The federal court in Maryland recently rejected a proposed class action under the Telephone Consumer Protection Act, raising the important issue of ascertainability. See Brey Corp. v. LQ Mgmt. LLC, (D. Md., 1/30/14).
The implicit requirement of ascertainability is an important but sometimes overlooked prerequisite to class certification. A plaintiff must offer a definition of a class that is precise, objective and presently ascertainable. A threshold requirement to a Rule 23 action is the actual existence of a class which is sufficiently definite and identifiable.The courts have observed that the ascertainability requirement serves several important objectives. First, it eliminates serious administrative burdens that are incongruous with the efficiencies expected in a class action by insisting on the easy identification of class members. Second, it protects absent class members by facilitating the best notice practicable under Rule 23(c)(2) in a Rule 23(b)(3) action. Third, it protects defendants by ensuring that those persons who will be bound by the final judgment are clearly identifiable. If a class cannot be ascertained in an economical and administratively feasible manner, any significant benefits of a class action are lost.
Here, the court focused on the notice rationale. The general proposition is of course that a class should be certified before class notices are sent. See generally Carrera v. Bayer Corp., 727 F.3d 300 (3rd Cir. 2013). But here, it was already clear that the court could not figure out who to send notice to. First, the members of the putative class complaining about the junk faxes would have standing to assert a claim against defendant only if they received an unsolicited fax. There were no objective criteria that establish that a putative class member in fact obtained an unsolicited fax. A putative class member would be able to establish his, her, or its standing only by submitting an affidavit that he, she, or it had received the unsolicited fax. A sort of self defining, impossible to verify, class. In order for a plaintiff to recover, he or she must prove to the satisfaction of the fact-finder, after being cross-examined, that she, he, or it is entitled to the relief sought. And that would clearly involve, here, multiple individual issues and mini-trials.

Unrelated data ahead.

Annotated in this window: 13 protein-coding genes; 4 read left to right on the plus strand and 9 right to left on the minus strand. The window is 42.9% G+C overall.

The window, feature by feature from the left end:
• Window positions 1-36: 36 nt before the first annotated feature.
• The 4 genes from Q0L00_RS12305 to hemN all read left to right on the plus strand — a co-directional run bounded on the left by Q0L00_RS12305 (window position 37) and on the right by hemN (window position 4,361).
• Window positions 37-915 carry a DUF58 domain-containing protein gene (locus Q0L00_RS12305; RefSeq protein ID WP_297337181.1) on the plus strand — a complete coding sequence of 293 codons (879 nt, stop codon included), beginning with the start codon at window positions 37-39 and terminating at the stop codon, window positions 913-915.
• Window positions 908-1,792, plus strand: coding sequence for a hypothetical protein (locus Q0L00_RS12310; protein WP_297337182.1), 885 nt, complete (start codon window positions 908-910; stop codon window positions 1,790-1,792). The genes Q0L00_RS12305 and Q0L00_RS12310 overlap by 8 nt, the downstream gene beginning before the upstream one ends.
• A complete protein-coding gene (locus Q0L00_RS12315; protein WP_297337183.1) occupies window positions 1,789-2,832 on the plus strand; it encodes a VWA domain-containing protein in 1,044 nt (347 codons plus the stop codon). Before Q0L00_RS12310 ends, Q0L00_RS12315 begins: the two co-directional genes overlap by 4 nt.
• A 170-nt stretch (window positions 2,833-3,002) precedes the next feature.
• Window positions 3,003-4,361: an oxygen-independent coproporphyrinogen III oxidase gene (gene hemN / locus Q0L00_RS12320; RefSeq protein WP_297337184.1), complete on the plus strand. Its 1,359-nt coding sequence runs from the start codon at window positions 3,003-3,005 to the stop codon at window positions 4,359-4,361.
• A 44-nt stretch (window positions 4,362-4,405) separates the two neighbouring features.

Second, said the court, the unsolicited faxes in question were sent some 6 or 7 years ago. Therefore, the dim recollection of a putative class member that he, she, or it had received a particular unsolicited fax would be involved, and obviously somewhat suspect.
Finally, the court observed that the provenance of this litigation was “somewhat suspect.” Plaintiff’s counsel entered into a retainer agreement with plaintiff not because plaintiff was aggrieved by an unsolicited fax that it received. Instead, the retainer agreement provided that plaintiff was to send to plaintiff’s counsel any unsolicited fax it received so that plaintiff’s counsel could determine whether a violation of the Telephone Consumer Protection Act had occurred.
Class certification denied.